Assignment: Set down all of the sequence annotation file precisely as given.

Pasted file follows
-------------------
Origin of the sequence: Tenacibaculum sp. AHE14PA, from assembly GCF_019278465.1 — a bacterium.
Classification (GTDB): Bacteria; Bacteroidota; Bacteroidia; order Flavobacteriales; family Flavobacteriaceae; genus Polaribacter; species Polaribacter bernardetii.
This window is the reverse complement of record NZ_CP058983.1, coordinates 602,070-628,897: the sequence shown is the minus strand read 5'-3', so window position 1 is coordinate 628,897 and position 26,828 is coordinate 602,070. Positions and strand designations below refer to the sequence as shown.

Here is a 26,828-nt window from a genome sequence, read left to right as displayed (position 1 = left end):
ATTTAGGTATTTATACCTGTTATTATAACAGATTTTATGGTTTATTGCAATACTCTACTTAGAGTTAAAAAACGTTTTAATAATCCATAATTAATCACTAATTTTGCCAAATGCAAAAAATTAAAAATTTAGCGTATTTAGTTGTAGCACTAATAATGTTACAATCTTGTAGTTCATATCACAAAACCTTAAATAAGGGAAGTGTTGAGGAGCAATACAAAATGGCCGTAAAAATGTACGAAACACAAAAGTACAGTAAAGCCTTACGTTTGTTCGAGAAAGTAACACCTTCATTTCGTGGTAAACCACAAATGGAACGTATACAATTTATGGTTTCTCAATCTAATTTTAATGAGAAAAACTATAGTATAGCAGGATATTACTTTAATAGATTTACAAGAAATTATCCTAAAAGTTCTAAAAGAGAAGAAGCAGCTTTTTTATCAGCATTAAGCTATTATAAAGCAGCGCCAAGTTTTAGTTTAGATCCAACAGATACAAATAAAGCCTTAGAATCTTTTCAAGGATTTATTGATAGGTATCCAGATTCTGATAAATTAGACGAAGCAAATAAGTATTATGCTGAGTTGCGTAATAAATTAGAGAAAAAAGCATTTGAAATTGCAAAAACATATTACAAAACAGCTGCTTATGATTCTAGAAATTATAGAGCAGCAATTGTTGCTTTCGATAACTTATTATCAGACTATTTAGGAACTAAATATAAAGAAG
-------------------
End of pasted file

Origin of the sequence: Tenacibaculum sp. AHE14PA, from assembly GCF_019278465.1 — a bacterium.
Classification (GTDB): Bacteria; Bacteroidota; Bacteroidia; order Flavobacteriales; family Flavobacteriaceae; genus Polaribacter; species Polaribacter bernardetii.
This window is the reverse complement of record NZ_CP058983.1, coordinates 602,070-628,897: the sequence shown is the minus strand read 5'-3', so window position 1 is coordinate 628,897 and position 26,828 is coordinate 602,070. Positions and strand designations below refer to the sequence as shown.

Here is a 26,828-nt window from a genome sequence, read left to right as displayed (position 1 = left end):
ATTTAGGTATTTATACCTGTTATTATAACAGATTTTATGGTTTATTGCAATACTCTACTTAGAGTTAAAAAACGTTTTAATAATCCATAATTAATCACTAATTTTGCCAAATGCAAAAAATTAAAAATTTAGCGTATTTAGTTGTAGCACTAATAATGTTACAATCTTGTAGTTCATATCACAAAACCTTAAATAAGGGAAGTGTTGAGGAGCAATACAAAATGGCCGTAAAAATGTACGAAACACAAAAGTACAGTAAAGCCTTACGTTTGTTCGAGAAAGTAACACCTTCATTTCGTGGTAAACCACAAATGGAACGTATACAATTTATGGTTTCTCAATCTAATTTTAATGAGAAAAACTATAGTATAGCAGGATATTACTTTAATAGATTTACAAGAAATTATCCTAAAAGTTCTAAAAGAGAAGAAGCAGCTTTTTTATCAGCATTAAGCTATTATAAAGCAGCGCCAAGTTTTAGTTTAGATCCAACAGATACAAATAAAGCCTTAGAATCTTTTCAAGGATTTATTGATAGGTATCCAGATTCTGATAAATTAGACGAAGCAAATAAGTATTATGCTGAGTTGCGTAATAAATTAGAGAAAAAAGCATTTGAAATTGCAAAAACATATTACAAAACAGCTGCTTATGATTCTAGAAATTATAGAGCAGCAATTGTTGCTTTCGATAACTTATTATCAGACTATTTAGGAACTAAATATAAAGAAG